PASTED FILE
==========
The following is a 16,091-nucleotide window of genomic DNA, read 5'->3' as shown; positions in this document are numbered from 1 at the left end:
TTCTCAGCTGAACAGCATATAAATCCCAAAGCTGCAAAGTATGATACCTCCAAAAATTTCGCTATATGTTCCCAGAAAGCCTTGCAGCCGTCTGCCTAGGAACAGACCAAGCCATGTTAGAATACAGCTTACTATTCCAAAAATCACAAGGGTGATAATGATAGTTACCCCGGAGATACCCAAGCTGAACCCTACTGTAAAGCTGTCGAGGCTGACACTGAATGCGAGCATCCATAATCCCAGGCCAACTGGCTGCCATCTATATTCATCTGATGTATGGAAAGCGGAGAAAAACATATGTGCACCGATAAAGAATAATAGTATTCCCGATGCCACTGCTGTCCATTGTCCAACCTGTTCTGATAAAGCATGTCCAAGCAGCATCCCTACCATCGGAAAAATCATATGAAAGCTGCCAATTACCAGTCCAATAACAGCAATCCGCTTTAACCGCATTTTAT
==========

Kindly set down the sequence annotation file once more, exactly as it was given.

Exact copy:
The following is a 16,091-nucleotide window of genomic DNA, read 5'->3' as shown; positions in this document are numbered from 1 at the left end:
TTCTCAGCTGAACAGCATATAAATCCCAAAGCTGCAAAGTATGATACCTCCAAAAATTTCGCTATATGTTCCCAGAAAGCCTTGCAGCCGTCTGCCTAGGAACAGACCAAGCCATGTTAGAATACAGCTTACTATTCCAAAAATCACAAGGGTGATAATGATAGTTACCCCGGAGATACCCAAGCTGAACCCTACTGTAAAGCTGTCGAGGCTGACACTGAATGCGAGCATCCATAATCCCAGGCCAACTGGCTGCCATCTATATTCATCTGATGTATGGAAAGCGGAGAAAAACATATGTGCACCGATAAAGAATAATAGTATTCCCGATGCCACTGCTGTCCATTGTCCAACCTGTTCTGATAAAGCATGTCCAAGCAGCATCCCTACCATCGGAAAAATCATATGAAAGCTGCCAATTACCAGTCCAATAACAGCAATCCGCTTTAACCGCATTTTAT